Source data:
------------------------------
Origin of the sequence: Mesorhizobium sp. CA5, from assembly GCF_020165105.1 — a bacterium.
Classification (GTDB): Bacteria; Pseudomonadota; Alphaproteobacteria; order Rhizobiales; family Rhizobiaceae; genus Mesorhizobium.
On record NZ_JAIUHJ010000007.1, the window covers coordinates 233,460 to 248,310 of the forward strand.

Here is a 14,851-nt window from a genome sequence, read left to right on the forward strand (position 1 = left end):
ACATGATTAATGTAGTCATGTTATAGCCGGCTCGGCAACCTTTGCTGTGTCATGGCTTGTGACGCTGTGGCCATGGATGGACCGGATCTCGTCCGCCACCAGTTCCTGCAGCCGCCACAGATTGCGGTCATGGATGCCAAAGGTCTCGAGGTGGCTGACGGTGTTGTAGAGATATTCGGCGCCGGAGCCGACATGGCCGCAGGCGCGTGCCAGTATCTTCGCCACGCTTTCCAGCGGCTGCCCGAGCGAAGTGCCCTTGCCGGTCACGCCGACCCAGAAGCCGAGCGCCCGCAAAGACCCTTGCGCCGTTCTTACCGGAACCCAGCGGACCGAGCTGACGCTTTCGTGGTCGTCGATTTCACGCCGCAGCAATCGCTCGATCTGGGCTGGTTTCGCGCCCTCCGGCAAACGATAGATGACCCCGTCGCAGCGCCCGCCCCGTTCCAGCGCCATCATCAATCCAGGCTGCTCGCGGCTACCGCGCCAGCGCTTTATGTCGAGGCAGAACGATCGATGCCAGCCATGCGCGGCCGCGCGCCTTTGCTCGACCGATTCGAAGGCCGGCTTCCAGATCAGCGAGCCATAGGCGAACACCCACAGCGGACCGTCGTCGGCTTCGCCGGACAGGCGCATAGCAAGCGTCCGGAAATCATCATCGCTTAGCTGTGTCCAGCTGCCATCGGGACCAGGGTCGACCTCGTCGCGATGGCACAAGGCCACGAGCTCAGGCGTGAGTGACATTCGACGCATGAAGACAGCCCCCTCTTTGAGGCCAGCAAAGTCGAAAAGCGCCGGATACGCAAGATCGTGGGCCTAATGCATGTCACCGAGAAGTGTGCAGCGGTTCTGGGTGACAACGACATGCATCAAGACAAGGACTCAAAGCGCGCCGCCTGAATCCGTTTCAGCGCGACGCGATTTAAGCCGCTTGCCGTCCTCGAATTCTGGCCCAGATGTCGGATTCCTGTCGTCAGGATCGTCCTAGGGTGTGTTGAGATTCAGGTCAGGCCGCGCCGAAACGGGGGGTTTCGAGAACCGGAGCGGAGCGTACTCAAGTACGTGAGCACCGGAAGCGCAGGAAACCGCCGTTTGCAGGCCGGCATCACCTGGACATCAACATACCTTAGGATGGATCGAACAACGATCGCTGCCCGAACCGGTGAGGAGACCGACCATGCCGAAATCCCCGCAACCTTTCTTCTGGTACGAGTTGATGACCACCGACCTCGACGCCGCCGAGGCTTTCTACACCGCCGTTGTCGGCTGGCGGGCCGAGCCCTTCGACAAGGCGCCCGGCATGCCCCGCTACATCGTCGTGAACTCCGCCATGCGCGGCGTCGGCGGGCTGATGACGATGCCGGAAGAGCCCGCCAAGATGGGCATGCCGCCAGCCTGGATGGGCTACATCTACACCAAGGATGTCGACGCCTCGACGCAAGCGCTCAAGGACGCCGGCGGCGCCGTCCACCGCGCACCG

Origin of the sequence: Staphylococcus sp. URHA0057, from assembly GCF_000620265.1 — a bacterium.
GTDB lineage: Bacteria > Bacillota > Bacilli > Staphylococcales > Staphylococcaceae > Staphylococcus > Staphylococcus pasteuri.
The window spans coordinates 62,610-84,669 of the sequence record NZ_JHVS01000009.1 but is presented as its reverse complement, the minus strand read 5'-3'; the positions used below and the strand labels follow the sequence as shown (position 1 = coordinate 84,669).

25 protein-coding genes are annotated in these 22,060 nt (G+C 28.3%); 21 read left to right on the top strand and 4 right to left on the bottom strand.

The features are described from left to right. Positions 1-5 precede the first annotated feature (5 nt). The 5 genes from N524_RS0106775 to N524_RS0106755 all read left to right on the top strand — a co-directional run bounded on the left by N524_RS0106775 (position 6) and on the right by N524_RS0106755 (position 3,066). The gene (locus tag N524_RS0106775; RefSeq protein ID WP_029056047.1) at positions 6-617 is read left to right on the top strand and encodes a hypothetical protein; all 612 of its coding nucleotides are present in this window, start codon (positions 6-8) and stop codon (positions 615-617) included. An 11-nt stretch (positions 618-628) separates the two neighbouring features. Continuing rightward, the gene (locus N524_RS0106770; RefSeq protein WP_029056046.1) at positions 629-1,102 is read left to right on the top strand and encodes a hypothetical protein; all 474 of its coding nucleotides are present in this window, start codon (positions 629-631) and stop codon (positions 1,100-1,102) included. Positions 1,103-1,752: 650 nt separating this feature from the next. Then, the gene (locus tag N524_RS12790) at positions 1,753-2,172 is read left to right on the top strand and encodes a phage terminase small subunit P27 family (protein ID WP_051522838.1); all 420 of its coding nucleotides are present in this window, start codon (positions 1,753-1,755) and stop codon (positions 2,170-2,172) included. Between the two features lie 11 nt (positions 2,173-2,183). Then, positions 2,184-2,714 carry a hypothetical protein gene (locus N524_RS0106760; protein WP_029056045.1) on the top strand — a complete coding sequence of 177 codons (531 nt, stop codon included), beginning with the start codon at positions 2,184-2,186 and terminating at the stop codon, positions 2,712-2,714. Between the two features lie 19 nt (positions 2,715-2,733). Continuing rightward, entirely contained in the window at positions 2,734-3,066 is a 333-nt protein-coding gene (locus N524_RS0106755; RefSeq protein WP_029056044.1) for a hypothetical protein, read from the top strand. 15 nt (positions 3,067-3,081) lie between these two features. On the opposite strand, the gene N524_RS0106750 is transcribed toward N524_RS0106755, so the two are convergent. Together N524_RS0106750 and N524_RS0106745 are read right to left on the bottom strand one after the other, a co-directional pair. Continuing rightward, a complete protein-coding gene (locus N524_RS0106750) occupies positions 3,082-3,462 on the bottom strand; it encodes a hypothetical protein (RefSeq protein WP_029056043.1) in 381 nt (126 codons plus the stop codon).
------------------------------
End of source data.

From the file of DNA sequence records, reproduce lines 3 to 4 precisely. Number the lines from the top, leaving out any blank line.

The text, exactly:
On record NZ_JAIUHJ010000007.1, the window covers coordinates 233,460 to 248,310 of the forward strand.

Here is a 14,851-nt window from a genome sequence, read left to right on the forward strand (position 1 = left end):